One word of caution about leaving funds in a 529 account to pay for graduate school: Funds in a 529 account must be disbursed, or transferred to another family member, before the beneficiary turns 30. You can even make yourself the beneficiary for
educational purposes – even if, for example, it is for education related to a hobby.
Prepaid Tuition Plans
If you expect your child will attend a public school in your state, an alternate 529 plan that allows you to prepay tomorrow’s college tuition at today’s prices may make sense. A 529 prepaid tuition plan provides certain guarantees for tuition and certain expenses at any in-state public school. Some prepaid plans cover tuition, fees, and room and board; others only cover tuition and fees.
If your child decides to attend an out-of-state private school, state prepaid tuition plans can be transferred toward these costlier options; however, they usually only pay the average in-state tuition cost.
In addition, there are currently 292 private colleges that offer a Private College 529 Plan. This plan allows you to save money on the cost of attending a nationwide group of private colleges and universities (Stanford to Duke, Princeton to University of Chicago, MIT to Rice, and hundreds more). Regardless of the rate at which tuition increases over the years, or how volatile stock financial markets may be, you lock in current rates that can be used at any of the participating colleges and universities. (Unfortunately, participating in this program does not benefit – or guarantee – your child’s chance of being admitted into any participating school.)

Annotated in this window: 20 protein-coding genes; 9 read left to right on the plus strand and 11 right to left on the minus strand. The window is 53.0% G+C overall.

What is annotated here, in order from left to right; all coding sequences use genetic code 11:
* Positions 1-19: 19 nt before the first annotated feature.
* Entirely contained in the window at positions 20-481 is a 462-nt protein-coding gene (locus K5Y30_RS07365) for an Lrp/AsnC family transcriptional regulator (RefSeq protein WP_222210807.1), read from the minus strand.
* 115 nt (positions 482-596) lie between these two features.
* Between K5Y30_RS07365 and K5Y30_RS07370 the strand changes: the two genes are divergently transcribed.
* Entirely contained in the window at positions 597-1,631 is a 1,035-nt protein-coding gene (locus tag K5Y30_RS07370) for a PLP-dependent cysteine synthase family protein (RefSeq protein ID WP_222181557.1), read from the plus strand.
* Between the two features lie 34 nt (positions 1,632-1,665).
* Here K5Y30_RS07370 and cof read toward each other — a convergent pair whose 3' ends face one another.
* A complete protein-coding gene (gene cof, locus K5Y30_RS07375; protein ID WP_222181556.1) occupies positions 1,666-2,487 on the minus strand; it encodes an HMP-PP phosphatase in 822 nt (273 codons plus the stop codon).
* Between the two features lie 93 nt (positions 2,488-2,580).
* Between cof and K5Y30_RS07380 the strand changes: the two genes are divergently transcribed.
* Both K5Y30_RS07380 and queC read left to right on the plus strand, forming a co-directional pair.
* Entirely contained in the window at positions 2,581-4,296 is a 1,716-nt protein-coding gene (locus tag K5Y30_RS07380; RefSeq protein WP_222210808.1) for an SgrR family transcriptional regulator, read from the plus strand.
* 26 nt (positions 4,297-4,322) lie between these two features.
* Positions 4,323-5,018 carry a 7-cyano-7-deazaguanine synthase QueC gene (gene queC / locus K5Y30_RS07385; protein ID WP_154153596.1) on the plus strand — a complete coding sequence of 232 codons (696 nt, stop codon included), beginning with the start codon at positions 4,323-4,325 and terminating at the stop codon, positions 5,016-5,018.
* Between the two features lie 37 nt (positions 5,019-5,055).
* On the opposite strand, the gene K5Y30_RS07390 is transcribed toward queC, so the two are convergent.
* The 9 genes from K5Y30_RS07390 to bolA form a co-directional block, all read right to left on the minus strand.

The Private College 529 Plan is not an investment. It allows you to pay for tomorrow’s tuition at today’s prices in the form of Tuition Certificates. They are like conventional 529 accounts in that you name a beneficiary when you open the account. However, you do not select a college or university until your student enrolls. Increases in the account’s value as well as distributions are federal tax free.
The Private College 529 is the only 529 plan that is not run by a state. Instead, the participating colleges and universities own the Plan. They also guarantee the tuition you prepay.
In general, prepaid plans offer certainty of college costs with a related trade-off. They limit your child’s flexibility when choosing which school to attend. Some states offer transferability of benefits; some offer a potential for partial refunds if the beneficiary (or an eligible sibling) does not attend college.
One of the most important features of a 529 plan is its ownership. The account belongs to you. Your child may be the beneficiary, but you remain in charge of the money, which is managed by a fund manager assigned by the state. The importance of account ownership will be discussed in more detail in our next blog, which will discuss financial aid.